Los Angeles teachers are set to strike on Monday, a plan that will impact about a half million students in the nation’s second-largest school district.
The move, which follows 20 months of failed negotiations, will involve more than 30,000 teachers at 900 schools.
The strike comes after a “red state teacher revolt” that rolled through places like Arizona, Kansas and West Virginia last spring. But this time, the teachers are fighting against Democratic leaders in a deeply blue state with union-friendly policies.
On the union side, United Teachers Los Angeles is fighting for pay raises, smaller class sizes and additional support staff. On the opposing side is the Los Angeles Unified School District, which says it simply doesn’t have the funds for such changes. On Friday, the union rejected the district’s latest offer, which involved pay raises, smaller class sizes and increased support staff, but did not meet all the union’s specific requests.
In the background is tension over the expansion of charter schools and questions over who gets to control the direction of the district. Its 2017 school board election was the most expensive in U.S. history, with outside groups ― including unions ― spending nearly $15 million.
Nearly every leader in this fight is a Democrat, with the two sides representing larger fissures within the Democratic Party about the future of public education. What happens with this teachers strike could set the stage for how these issues play out in the 2020 election and beyond.
“This conflict is forcing the issue of school privatization and charter schools in the Democratic Party,” said Lois Weiner, an independent researcher and consultant who has studied teachers unions.
Los Angeles teacher Gillian Claycomb argues that even though the superintendent of schools, Austin Beutner, is a Democrat, his approach to education makes him “just as bad as [Education Secretary] Betsy DeVos and [President] Donald Trump.”
“He is a billionaire. He spends a lot of time with other billionaires and people with very deep pockets who are really invested in privatizing public education,” said Claycomb, a high school history teacher and a chapter leader with the local teachers union.
At the heart of the strike is the issue of resource distribution. The state of California spends comparatively little on education per pupil. While United Teachers Los Angeles points to $2 billion that the school district keeps in a reserve fund as a way to pay for changes, Beutner contends that the district needs to maintain that cushion.
“A strike will worsen the culture and climate in our schools. What it won’t do is provide more money to reduce class sizes and hire more nurses, counselors and librarians,” wrote Beutner in a Los Angeles Times op-ed this week.
Los Angeles teachers complain of class sizes of up to more than 40 people, inadequate “wraparound” services for needy students and a severe shortage of school nurses. Many elementary schools only have a nurse for one day a week.
Beyond the specifics of the debate lie the larger philosophical questions of how Democrats think public funds should be distributed and what a large, diverse, public school district should look like.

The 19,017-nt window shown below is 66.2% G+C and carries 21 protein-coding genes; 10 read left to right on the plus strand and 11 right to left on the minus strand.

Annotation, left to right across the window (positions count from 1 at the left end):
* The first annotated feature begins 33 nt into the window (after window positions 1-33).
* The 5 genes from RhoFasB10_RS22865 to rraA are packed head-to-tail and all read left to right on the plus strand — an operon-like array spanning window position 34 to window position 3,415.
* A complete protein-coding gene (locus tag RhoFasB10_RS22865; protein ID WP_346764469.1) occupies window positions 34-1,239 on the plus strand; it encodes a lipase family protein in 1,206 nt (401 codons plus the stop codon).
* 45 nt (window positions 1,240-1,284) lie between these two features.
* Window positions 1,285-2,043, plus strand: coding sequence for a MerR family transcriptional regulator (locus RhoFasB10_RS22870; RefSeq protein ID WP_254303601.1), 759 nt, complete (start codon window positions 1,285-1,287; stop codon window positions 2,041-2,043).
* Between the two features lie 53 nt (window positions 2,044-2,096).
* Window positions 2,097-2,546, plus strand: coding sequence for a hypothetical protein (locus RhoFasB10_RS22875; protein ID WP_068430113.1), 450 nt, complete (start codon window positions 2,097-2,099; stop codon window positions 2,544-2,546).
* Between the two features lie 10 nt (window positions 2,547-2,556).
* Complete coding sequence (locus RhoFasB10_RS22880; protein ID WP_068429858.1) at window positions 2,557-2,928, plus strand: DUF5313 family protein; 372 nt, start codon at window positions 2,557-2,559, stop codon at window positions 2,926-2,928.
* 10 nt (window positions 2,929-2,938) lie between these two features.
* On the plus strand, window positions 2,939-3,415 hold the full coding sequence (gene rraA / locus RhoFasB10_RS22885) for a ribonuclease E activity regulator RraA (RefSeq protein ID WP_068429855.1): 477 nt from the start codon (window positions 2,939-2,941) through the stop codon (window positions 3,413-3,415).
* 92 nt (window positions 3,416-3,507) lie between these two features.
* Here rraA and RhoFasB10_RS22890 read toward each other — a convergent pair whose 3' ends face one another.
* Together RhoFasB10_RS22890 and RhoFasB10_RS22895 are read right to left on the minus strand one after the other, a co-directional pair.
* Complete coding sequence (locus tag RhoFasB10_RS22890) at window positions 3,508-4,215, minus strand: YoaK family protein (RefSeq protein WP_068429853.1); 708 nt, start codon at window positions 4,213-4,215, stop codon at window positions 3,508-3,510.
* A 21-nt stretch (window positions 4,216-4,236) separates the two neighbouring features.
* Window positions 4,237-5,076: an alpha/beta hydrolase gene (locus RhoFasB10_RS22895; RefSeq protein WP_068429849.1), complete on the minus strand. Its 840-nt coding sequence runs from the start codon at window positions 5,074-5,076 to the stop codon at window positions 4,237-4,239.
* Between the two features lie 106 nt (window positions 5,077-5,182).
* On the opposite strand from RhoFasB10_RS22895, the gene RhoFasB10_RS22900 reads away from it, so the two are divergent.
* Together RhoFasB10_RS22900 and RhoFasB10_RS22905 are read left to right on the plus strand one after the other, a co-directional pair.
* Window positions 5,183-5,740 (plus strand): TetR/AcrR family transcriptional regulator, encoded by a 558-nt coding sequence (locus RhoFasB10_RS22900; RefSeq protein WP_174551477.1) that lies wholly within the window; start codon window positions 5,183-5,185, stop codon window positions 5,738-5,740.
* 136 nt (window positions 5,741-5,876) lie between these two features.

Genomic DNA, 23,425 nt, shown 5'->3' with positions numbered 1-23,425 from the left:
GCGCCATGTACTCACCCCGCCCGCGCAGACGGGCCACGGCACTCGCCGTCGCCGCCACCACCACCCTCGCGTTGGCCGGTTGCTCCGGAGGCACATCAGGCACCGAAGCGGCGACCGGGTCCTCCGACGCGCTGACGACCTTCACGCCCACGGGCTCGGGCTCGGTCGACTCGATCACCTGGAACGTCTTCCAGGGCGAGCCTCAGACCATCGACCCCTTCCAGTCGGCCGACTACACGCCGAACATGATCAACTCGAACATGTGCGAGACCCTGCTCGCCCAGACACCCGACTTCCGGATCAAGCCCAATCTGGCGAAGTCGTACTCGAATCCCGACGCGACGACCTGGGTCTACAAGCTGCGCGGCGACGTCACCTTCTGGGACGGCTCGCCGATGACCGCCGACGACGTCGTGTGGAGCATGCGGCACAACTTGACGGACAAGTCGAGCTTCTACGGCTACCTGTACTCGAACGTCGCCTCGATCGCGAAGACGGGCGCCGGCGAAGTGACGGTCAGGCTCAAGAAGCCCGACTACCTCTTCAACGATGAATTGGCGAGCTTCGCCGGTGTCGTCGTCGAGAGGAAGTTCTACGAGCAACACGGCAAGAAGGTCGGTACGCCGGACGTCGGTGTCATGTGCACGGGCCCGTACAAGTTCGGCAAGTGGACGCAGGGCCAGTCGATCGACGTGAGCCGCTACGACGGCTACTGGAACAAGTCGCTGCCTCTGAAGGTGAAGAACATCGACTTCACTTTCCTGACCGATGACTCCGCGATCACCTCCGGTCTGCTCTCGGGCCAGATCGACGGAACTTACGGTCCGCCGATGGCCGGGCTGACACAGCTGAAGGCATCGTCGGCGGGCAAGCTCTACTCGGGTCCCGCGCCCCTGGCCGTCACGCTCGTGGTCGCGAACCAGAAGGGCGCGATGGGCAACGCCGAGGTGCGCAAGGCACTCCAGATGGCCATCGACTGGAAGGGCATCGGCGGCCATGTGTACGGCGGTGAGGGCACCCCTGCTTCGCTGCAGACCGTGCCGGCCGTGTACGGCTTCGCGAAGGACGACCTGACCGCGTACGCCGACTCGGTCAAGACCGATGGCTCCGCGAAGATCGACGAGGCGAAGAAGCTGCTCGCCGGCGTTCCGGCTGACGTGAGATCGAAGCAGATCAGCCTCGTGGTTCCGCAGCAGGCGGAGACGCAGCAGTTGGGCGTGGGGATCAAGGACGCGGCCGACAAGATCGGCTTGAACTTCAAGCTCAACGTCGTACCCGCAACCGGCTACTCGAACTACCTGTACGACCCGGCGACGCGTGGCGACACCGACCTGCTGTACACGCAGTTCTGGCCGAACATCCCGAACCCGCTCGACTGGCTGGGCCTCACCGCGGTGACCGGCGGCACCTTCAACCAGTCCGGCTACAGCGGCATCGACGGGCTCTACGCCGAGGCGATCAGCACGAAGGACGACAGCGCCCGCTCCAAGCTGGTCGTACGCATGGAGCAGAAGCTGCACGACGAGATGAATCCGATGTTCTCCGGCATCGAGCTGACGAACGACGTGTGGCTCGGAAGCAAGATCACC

“Trump has been defeated in California. There is no Trump constituency. They were defeated, but that doesn’t mean everything is hunky-dory. We have other battles,” said labor historian Nelson Lichtenstein, a professor at the University of California Santa Barbara.
Charter schools, in particular, have long been a contentious issue within the Democratic Party, pitting teachers unions against education reform groups. Staff at charter schools, which are publicly funded but often privately run, are rarely unionized.
To the dismay of some progressive groups and politicians, President Barack Obama’s two secretaries of education, Arne Duncan and John King, championed the growth of charter schools. In 2017, the NAACP called for a moratorium on these schools ― a stance that complicated the idea that so-called school choice is a civil rights issue, as education reform groups often argue.
Some groups like Democrats for Education Reform have pushed back against the portrayal of school choice as anything but liberal. The group only supports nonprofit public charter schools and is opposed to other forms of school choice, like voucher programs.
“We’re very clear about the legacy in which we operate. We operate within the legacy of Barack Obama. His agenda is our agenda, and it’s an agenda that hundreds of Democrats across the country support,” Shavar Jeffries, leader of Democrats for Education Reform, told BuzzFeed in February 2018.
But the election of President Trump and his selection of the pro-charter DeVos to be secretary of education have put these Democrats in a tricky spot. Charter schools quickly became associated with DeVos, whom many see as public education’s No. 1 enemy. The issue was suddenly a partisan one, with polls showing liberal support for charter schools dropping. In the 2018 elections, a new crop of liberal candidates criticized charter schools with zeal.
Last spring’s wave of teacher walkouts centered in right-to-work states, where unions have relatively little power. In Los Angeles, the local union is flexing its muscle, with 98 percent of voting members supporting a strike.
How the city’s Democratic mayor, California’s governor and its state superintendent for public instruction react to the strike will be watched closely.
“In the red-state rebellion, people were standing up and fighting against the pro-corporate policies of the GOP. In LA, people are going to be standing up and fighting against the pro-corporate policies of the Democrats,” said Claycomb, who has been teaching for nine years.
Lichtenstein sees the conflict as a sign of what’s to come if Democrats make greater gains in 2020.
“These are the kind of fights we’re going to have, over charter schools and raising taxes,” he said.